Jens Weidmann, the head of Germany’s central bank for a decade and a close ally of Angela Merkel, plans to step down by year-end, amid disagreements with the European Central Bank’s low-interest-rate policies.
In a note to staff of the German central bank, the Bundesbank, Mr. Weidmann cited personal reasons, without elaborating. He had five years left in his term.
“I have come to the conclusion that more than 10 years is a good measure of time to turn over a new leaf — for the Bundesbank, but also for me personally,” he wrote.
The decision by Mr. Weidmann, 53, to leave early comes at a crucial time for both Germany and the European Union.
He is following the coming departure of Ms. Merkel as Germany’s chancellor and Europe’s longest-serving leader. It was Ms. Merkel who chose Mr. Weidmann — then a largely unknown 42-year-old economic adviser — in 2011 to lead the Bundesbank, representing Germany on the European Central Bank’s board. From that perch, Mr. Weidmann became one of the fiercest critics of the monetary policies of Mario Draghi, then the head of the central bank, to save the euro.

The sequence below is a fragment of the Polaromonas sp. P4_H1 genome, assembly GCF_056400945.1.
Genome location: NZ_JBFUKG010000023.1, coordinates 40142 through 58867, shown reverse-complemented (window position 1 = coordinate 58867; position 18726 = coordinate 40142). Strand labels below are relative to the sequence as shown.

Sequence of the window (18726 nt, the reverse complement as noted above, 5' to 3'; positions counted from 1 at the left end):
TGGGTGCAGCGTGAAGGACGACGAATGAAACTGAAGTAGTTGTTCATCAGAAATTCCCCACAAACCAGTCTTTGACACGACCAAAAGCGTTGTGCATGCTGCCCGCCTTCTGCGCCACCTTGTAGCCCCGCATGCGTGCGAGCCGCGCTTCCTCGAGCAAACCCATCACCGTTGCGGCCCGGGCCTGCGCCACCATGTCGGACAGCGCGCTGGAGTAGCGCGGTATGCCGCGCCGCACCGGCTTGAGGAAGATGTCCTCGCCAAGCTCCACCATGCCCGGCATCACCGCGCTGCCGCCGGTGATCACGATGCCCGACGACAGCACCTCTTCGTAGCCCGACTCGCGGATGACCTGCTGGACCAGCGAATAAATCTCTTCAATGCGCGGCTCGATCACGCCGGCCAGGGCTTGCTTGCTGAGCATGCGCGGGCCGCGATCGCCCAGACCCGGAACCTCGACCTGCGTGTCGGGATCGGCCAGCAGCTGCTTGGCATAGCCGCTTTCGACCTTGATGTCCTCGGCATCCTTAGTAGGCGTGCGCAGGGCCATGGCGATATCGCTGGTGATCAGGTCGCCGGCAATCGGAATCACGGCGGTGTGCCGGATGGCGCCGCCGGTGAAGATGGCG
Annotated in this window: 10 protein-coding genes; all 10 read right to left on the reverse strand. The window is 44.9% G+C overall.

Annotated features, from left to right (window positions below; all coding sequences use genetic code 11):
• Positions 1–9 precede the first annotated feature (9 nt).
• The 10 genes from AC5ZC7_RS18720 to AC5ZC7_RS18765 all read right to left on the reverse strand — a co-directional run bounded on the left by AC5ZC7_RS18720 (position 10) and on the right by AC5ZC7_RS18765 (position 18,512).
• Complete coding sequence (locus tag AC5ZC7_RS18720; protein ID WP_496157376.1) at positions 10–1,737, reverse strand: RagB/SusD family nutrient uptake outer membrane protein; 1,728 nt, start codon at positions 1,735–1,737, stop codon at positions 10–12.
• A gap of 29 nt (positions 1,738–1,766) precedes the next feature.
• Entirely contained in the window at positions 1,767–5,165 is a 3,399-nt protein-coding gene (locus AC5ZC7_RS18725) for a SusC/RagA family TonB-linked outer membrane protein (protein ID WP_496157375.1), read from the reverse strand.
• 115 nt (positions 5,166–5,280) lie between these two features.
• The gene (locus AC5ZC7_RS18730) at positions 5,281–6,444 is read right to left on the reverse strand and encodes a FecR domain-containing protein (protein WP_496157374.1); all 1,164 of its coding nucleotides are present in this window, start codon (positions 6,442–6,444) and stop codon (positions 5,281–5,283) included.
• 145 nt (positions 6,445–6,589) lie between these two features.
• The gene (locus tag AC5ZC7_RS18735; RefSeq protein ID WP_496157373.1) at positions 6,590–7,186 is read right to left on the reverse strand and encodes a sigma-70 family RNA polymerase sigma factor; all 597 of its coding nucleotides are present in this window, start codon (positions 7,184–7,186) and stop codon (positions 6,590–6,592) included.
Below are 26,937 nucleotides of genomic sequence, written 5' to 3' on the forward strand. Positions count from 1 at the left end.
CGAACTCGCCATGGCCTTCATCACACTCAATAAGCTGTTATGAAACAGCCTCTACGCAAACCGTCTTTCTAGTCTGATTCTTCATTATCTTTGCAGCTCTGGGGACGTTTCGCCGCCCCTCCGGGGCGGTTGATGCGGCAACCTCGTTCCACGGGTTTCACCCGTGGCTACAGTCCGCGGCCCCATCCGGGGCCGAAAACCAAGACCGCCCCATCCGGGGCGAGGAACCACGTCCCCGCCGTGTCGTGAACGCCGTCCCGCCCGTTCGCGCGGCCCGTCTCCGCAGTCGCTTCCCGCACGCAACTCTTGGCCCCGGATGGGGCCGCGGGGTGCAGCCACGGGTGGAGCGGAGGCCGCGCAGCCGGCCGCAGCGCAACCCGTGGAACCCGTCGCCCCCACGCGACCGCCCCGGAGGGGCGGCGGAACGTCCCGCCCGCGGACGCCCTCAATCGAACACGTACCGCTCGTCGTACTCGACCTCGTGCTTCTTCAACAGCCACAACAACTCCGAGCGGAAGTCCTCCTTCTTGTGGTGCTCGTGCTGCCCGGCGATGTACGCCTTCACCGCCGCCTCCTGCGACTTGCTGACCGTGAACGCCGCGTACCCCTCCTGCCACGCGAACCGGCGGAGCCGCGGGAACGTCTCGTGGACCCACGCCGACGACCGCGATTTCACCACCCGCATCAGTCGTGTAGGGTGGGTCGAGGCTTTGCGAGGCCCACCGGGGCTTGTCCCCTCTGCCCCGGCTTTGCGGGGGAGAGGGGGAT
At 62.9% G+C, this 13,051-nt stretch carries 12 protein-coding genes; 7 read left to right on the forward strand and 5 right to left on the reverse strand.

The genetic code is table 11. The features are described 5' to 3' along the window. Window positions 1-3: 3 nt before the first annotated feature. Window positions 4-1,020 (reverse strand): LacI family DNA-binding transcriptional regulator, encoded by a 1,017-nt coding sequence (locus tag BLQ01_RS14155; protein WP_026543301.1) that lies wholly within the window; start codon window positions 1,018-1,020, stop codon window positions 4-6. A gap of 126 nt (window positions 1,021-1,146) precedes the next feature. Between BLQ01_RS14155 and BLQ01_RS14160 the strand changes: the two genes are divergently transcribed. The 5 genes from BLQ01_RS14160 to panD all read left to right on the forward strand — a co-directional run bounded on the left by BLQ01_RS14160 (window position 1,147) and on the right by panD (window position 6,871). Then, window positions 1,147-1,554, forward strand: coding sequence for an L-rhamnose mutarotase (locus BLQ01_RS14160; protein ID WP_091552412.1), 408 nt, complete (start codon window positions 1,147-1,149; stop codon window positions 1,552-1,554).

That opposition made him deeply unpopular with the European Union’s southern members, effectively dashing his chances of succeeding Mr. Draghi as president of the European Central Bank two years ago. But it made him a champion among central bank hawks who prefer tighter fiscal policies.
Mr. Weidmann’s decision comes as the European Central Bank weighs how to respond to rising inflation across the continent, a danger he had worried would arise from persistently low interest rates. (That said, he has dialed back his hawkish tendencies in recent years and publicly agreed with the main thrust of the bank’s policies, according to Holger Schmieding, the chief economist at Berenberg.)
In his announcement to the Bundesbank’s staff, Mr. Weidmann again warned of what he called “prospective inflationary dangers,” arguing that “crisis measures with their extraordinary flexibility” not overstay their welcome.
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